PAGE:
Humans of Dementia – Raynah Remedios
Making her father happier in his sunset years
Dementia and Alzheimer’s were words Raynah had heard of, but could never truly comprehend. All she thought was that it perhaps had something to do with old age. She never realised the seriousness of the condition until it hit home and affected their lives as a family. Raynah lived in another city so her parents would visit her for about a month every year and she would visit them from time to time.
There would be tell-tale signs in her father’s behaviour but as all do, would pass it off as absent mindedness or forgetfulness that was part of the ageing. There was this one time, when she saw him walking about with his dark glasses on. At first she ignored it but when she saw him reading the newspaper with his dark glasses on, she asked why? When he replied, “No wonder it is so dark! I was wondering why there is no light in your house.” it made her wonder but not enough to be worried.
There were other such instances, which she dismissed off, like he would misplace things regularly, repeat the same stories or ask the same questions over and over again. She recalls that her mother was upset because he hadn’t wished her and thought that he was just being mean but he actually did not remember what day it was. From not remembering names, not remembering days, years, birthdays to being unable to keep accounts, misplacing money, forgetting ATM pins, her father soon lost interest in doing the things he loved, like watching sports, movies and the news on TV. What worried Raynah more was that he stopped reading the newspaper, a ritual he had practiced religiously all his life.The family had till then still not realised that dementia had set in a while ago and was now progressing at an alarming rate. When they finally took him to get some tests done, the doctor said that he should have been brought in five years ago. Everything quickly began to fall apart a few months after his diagnosis, as her father started to lose control over his bodily functions and would hide his soiled clothes in embarrassment. He used to love to eat and never wasted food but now he was now pushing his plate aside, barely eating a few morsels. His appetite diminished and slowly his personality started to change as well and would not talk much to anyone. He was angry a lot more and got aggressive when he would not be allowed to go out on his own. Her father walked out of the house often, would wander on the streets, get on to trains and buses and they would be forced to follow him, so he did not get lost. Raynah and her mother soon realised that there would be no permanent solution for this situation.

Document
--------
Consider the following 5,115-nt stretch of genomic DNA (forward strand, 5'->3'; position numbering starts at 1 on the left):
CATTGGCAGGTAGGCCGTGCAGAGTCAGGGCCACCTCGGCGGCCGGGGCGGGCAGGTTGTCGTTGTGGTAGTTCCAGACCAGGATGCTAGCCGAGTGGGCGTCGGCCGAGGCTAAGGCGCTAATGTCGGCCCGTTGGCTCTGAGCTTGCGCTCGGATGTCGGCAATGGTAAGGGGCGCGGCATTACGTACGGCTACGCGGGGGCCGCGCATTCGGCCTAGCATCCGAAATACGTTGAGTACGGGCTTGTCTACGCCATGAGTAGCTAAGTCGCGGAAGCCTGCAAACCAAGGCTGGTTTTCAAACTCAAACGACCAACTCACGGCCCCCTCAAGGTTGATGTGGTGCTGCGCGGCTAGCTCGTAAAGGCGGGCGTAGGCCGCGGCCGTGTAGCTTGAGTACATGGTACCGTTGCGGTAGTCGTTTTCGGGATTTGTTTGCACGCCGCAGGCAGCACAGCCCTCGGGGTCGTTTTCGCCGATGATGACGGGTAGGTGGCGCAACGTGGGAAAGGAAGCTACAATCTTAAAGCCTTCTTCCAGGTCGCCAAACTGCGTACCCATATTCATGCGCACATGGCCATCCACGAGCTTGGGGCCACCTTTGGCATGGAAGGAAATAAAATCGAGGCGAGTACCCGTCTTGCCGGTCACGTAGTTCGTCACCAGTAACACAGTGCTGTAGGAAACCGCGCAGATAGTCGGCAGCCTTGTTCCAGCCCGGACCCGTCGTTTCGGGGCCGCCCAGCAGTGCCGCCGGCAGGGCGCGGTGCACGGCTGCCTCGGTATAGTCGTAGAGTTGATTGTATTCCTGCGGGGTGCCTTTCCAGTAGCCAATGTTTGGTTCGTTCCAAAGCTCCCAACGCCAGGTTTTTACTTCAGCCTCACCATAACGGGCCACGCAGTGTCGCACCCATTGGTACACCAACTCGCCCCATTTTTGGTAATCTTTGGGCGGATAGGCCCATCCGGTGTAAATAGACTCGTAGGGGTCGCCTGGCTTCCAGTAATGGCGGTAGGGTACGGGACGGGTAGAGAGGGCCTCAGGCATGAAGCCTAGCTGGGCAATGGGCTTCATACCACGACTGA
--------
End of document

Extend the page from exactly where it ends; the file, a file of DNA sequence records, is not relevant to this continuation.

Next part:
On their next visit to the doctor, the family was told that the medication was not helping and the only option was to sedate him. The continuous sleeping most of the day left him disoriented and disheartened by the side effects, so the family decided not to continue to sedate him. When Raynah realised that her mother, who was his sole care giver, could not manage the pressures of looking after him all day any more, they began to reach out to people in the hope to find support and care. Of the options available, Raynah came to the conclusion that ‘A1Snehanjali’, dementia care facility of Silver Innings was the best place to give him the 24 hour attention, assistance and after visit to the facility, they felt confident that he would be well looked after there.
The choice to put their father in ‘A1Snehanjali’ wasn’t an easy one. It came with a guilt and disappointment of not being able to provide the comfort he needed and having to reach out to someone better equipped to help their father live out the remainder of his life, away from all his loved ones. ‘A1Snehanjali’ and their team proved to be the right choice and have not only been keeping him engaged but they have helped him retain some of his cognitive ability too. While his memory and cognitive and physical capabilities continue to deteriorate as the disease progresses, the family’s only solace is that he is being taken good care of and doesn’t know what is happening. That he is happy and at peace in his own world, is now enough for the family.
Shared by Raynah Remedios, Daughter
Edited and Complied by Hira Mehta
Courtesy: ‘Remember ME – You Me and Dementia’ Book https://www.amazon.in/dp/9385221051
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